Data visualisation and internal tooling for Civey
In a nutshell
So that clients can easily understand and draw insights from their data, I designed a feature that allows to build simplified charts with selected data points.
Civey is an opinion research company that conducts surveys for organisations from all kinds of industries to help them make data-informed decisions. The results are presented as charts on a web dashboard. My team’s focus was making these charts and dashboards meaningful and easy to understand for our clients, no matter how much research expertise they have.
While charts are automatically generated based on their underlying data, Civey’s internal consultants can configure them in a way that clients get the answers they are looking for. Yet they were lacking tools to effictively convey messages with one chart. They either had to display more information than necessary which made it hard to compare data and extract insights. Or they had to present information outside of the dashboard which led to multiple sources of truths and a confusing experience for the client.
We needed a solution that allows to build charts with selected data points, conveying exactly the message that should be conveyed.
As the designer of the team, my job was to figure out how such charts should look like without making them overly complex. This included not only data visualisation, but also designing the user flow within our internal chart configuration tool.
Designing charts based on real use cases
Designing something that doesn’t exist yet raises the question where to start. Based on what our clients needed, I defined the following use cases together with my team, consultants and other internal stakeholders:
- Uplift: shows how well a campaign has performed
- Time comparison: shows answers from selected points in time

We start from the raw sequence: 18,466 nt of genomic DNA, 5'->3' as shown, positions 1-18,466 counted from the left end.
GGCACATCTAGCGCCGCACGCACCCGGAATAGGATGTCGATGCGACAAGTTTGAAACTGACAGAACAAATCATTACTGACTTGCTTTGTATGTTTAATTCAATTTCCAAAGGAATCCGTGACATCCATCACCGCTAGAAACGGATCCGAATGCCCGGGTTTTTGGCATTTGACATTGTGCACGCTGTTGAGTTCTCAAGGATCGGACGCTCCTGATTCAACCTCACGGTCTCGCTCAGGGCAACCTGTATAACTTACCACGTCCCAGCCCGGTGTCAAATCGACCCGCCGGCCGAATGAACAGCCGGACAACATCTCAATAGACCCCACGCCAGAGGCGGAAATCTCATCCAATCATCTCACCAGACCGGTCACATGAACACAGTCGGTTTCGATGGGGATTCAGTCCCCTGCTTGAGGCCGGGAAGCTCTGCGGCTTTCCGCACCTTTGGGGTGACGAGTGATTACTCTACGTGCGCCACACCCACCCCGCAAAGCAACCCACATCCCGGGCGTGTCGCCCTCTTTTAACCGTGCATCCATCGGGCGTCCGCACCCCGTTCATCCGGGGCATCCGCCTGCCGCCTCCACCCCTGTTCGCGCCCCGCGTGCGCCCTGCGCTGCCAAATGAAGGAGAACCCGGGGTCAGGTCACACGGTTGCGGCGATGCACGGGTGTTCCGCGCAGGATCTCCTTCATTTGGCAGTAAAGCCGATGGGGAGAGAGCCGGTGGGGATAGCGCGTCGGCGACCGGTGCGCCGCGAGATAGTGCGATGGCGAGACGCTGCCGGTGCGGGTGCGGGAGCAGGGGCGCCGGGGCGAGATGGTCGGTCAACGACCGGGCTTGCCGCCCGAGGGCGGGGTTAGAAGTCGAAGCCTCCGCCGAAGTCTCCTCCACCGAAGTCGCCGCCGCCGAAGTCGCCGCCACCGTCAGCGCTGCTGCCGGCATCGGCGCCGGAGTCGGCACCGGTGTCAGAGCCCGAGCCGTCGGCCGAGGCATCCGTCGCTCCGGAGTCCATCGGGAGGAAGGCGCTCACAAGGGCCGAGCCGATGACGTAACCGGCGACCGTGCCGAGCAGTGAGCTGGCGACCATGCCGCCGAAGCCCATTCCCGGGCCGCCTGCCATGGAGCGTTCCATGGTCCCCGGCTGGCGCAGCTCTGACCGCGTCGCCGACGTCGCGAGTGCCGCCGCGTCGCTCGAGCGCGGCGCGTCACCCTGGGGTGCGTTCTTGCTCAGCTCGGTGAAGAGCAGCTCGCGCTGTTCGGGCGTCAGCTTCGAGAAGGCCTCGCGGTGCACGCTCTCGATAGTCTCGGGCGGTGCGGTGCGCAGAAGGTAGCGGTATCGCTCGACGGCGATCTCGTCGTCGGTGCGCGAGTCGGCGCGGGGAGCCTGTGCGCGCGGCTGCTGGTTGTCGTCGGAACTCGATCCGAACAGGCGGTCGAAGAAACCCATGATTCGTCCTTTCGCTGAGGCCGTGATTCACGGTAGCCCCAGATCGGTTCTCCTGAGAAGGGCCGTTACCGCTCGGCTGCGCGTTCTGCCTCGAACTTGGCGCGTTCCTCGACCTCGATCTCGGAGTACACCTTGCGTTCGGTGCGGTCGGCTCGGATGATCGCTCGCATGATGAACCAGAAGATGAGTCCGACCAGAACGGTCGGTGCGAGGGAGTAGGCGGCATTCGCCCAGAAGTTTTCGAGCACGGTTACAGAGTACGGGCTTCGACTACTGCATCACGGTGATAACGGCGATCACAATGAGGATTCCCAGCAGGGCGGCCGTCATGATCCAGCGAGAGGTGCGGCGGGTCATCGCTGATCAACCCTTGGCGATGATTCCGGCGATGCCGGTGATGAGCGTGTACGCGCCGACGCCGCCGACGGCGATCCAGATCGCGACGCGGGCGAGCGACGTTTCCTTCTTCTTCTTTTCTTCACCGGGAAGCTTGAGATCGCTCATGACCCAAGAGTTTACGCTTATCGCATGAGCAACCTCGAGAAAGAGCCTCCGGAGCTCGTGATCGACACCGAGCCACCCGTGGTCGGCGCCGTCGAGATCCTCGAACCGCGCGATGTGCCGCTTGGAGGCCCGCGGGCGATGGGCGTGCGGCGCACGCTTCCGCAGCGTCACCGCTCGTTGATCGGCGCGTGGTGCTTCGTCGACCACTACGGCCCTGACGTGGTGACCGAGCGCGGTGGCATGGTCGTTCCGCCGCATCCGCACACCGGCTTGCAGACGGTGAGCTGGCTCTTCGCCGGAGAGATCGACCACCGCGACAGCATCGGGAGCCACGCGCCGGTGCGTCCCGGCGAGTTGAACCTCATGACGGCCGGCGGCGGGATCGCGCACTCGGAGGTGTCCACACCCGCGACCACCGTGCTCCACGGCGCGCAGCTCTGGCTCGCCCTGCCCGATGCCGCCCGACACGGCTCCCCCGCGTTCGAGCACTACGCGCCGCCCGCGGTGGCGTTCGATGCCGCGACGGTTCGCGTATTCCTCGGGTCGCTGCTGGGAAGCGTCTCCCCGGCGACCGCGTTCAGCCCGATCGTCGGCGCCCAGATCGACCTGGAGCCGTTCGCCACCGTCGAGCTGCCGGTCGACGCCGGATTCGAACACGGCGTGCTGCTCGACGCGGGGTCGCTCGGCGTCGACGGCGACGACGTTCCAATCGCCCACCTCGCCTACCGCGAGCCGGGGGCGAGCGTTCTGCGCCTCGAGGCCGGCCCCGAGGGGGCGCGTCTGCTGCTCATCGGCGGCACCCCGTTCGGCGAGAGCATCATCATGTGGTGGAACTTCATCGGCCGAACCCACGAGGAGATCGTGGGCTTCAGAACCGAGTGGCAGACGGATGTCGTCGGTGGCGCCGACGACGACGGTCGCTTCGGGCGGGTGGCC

- Target group comparison: shows answers from selected target groups
Understanding client needs through our consultants’ lenses
While I initially thought it’s a good idea to give clients as much freedom as possible to extract data and build charts on their own, I soon realised that this power should belong to the consultants. I underestimated the importance of personal consulting and the risk of overwhelming clients, especially those who have little statistical knowledge.
Therefore I spent much time talking to our consultants, trying to undestand their needs and strategies when working with clients. Together we went through several iterations of chart designs, sometimes reducing and sometimes increasing the depth of information.
Staying consistent with other charts
Although it was tempting to come up with new chart designs to support certain information, I had to keep them consistent with the existing “standard” charts. First because they used the same technology and library to display data. Second because they will appear next to standard charts on the same dashboard and might be compared to those.
After chart design was done, I had to define how consultants can build these new charts within the tool they were already using to configure charts and dashboards. Again reusing existing patterns was key so that consultants will have an easy start with the new feature.
What looked easy at the surface evolved into a lot of complexity, different use cases and consistency challenges. Over several iterations I came up with a system that works with all three use cases and leaves space for more. Still when it came to development, we had to be lean and explicit, so my team and I decided to implement the uplift use case first.